You no longer have a home base. When you travel, you’re more committed in that you don’t have a home to go back to again. We’ve had friends on a boat who lost their boat on a reef and had no place to return, therefore ending up moving back in with their parents in their 40’s. Another family who sold their boat and went to live with parents in their 50’s while they sorted out their next plan. This is not a problem, depending on family relationships and accommodations available, but worth a consideration.
No long term investment
You no longer have an investment. This is a big one. While you are out traveling, if your home is being rented and just breaking even, it is one of a few appreciating assets. Cars, boats, RVs and other wonderful things are all depreciating assets, but a house is likely to go up in value over time. So, even if you’re not getting a positive rental income monthly, you ARE paying down equity and it’s quite likely over 10-20 years that you’ll have gained equity through the inflation of value. Even if you’re not setting aside much each month toward retirement, owning a house free and clear in 30 years is a pretty nice nest egg if needed.
Lost income potential
You don’t have a potential income source. In some markets, you can rent your house for more than your payments, especially with interest rates having been so low in recent years. Sometimes you can rent your house and live off of the rental income, which can be a very sustainable plan because it’s a continuous flow of income (don’t forget to consider vacancies, repairs, and maintenance though).
You don’t have a place to store valuables or memoirs. If you have inherited a favorite desk from your grandmother or a set of dishes, you will need a place to keep your items. Maybe you have photo albums, collectible coins, or other things. If you own a house, you can rent it furnished, or you can keep a shed in the back yard with your valuables (make sure it’s well secured from the elements). Otherwise make sure to count the cost of a storage unit into your cost of living.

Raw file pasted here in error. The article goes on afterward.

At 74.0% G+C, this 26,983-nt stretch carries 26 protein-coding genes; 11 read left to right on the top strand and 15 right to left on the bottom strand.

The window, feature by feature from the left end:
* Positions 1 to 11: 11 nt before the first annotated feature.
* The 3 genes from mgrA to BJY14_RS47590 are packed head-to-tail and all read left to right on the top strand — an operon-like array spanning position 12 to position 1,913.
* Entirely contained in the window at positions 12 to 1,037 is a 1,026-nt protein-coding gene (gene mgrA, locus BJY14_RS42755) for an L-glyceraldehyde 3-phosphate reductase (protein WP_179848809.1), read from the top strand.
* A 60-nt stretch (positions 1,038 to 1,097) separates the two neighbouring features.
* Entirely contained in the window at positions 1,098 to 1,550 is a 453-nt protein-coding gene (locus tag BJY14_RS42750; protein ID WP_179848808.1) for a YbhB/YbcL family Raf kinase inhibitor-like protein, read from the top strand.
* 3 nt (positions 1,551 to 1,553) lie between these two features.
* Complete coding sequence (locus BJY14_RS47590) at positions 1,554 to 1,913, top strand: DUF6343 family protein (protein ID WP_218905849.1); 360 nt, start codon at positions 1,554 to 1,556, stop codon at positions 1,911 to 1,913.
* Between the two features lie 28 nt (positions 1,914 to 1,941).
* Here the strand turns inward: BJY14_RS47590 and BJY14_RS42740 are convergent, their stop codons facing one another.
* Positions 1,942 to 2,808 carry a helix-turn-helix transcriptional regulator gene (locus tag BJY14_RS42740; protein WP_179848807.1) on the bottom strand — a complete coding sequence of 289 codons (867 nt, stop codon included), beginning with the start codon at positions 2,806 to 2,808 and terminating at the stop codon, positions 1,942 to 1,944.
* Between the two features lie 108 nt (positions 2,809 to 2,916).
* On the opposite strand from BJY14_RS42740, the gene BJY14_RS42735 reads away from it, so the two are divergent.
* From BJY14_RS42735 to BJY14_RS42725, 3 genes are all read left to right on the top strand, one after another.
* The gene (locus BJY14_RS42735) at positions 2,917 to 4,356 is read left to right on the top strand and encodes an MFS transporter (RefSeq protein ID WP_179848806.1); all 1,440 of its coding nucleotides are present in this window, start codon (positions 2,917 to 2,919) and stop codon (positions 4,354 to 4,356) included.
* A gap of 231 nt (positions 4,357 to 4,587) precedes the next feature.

If you like the location or home, sometimes it’s hard to replace when you hope to return. Some neighborhoods don’t have much turn over of properties. Also, sometimes property values increase dramatically and it’s hard to get back into the market once you leave. If you particularly love your house for it’s layout or back yard, you may not be able to find as nice of a replacement when you look next time.
Lost equity in closing costs
There are significant fees associated with every purchase and sale of real estate. You are paying commissions, usually 6%. So for a house that you sell for $300,000, you’re also paying a commission of $18,000. And you have to pay capital gains taxes if you’ve gained anything on holding the real estate (if it hasn’t been your primary for 2 of the last 5 years, depending on your tax bracket and how long you’ve held the property). So if you’re only going for a year, you could easily live on the expense of selling and re-purchasing a home, especially if you take out a loan and count the purchase commissions and lending fees!!
Hopefully these considerations give you something to think about and make the best choice in your situation. It is a six-figure decision and not to be taken lightly and without running some numbers and considering all the potential consequences, both positive and negative.